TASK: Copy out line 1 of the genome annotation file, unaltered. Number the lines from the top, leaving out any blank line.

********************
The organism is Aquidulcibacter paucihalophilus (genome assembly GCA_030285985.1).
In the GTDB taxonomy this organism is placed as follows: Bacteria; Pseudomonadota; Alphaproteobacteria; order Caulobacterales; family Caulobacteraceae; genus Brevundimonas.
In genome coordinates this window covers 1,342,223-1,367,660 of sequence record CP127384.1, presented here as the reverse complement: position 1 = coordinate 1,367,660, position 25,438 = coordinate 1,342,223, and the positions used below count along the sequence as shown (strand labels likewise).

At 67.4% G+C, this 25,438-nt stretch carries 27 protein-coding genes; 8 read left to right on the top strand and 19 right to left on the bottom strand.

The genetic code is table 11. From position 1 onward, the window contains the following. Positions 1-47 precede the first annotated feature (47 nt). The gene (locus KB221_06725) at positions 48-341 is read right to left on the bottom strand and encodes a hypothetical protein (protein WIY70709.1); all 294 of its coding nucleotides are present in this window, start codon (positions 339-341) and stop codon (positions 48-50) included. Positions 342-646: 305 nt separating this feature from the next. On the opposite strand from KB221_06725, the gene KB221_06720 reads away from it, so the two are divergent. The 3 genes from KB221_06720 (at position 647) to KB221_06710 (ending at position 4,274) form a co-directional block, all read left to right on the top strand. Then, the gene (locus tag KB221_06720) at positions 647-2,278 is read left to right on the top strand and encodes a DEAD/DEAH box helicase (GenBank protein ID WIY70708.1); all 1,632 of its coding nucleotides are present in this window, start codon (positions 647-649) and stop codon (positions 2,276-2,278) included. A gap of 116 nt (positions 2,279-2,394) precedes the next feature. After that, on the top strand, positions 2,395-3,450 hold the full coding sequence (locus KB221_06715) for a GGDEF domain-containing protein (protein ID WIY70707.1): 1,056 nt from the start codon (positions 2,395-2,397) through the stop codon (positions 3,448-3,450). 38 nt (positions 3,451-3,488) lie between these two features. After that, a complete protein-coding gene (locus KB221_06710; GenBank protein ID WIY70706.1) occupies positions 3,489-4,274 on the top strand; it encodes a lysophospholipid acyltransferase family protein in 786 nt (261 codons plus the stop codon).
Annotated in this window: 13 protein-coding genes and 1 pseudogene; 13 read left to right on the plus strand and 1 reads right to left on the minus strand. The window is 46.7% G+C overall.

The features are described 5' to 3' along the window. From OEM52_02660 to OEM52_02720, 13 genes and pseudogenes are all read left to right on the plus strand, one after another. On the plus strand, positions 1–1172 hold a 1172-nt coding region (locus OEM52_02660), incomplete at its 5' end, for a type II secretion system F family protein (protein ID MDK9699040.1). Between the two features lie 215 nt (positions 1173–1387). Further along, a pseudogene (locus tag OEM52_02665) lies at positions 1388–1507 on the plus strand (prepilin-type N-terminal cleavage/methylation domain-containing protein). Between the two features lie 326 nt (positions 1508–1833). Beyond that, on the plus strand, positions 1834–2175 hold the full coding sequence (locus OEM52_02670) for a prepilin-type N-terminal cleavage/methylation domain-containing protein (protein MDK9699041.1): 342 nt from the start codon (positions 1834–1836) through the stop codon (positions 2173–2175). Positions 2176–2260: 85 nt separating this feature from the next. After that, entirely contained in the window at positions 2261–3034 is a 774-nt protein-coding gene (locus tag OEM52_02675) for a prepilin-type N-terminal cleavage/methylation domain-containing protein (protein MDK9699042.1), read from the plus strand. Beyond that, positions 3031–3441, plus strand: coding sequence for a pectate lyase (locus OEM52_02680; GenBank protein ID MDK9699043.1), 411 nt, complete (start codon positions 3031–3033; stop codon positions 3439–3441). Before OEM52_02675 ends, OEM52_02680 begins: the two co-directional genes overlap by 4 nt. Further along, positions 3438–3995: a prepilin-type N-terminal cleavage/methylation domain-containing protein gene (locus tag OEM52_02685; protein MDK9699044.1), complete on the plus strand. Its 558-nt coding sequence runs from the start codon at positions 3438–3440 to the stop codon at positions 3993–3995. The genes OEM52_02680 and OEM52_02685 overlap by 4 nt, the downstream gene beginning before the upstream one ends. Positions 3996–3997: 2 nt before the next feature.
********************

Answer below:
The organism is Aquidulcibacter paucihalophilus (genome assembly GCA_030285985.1).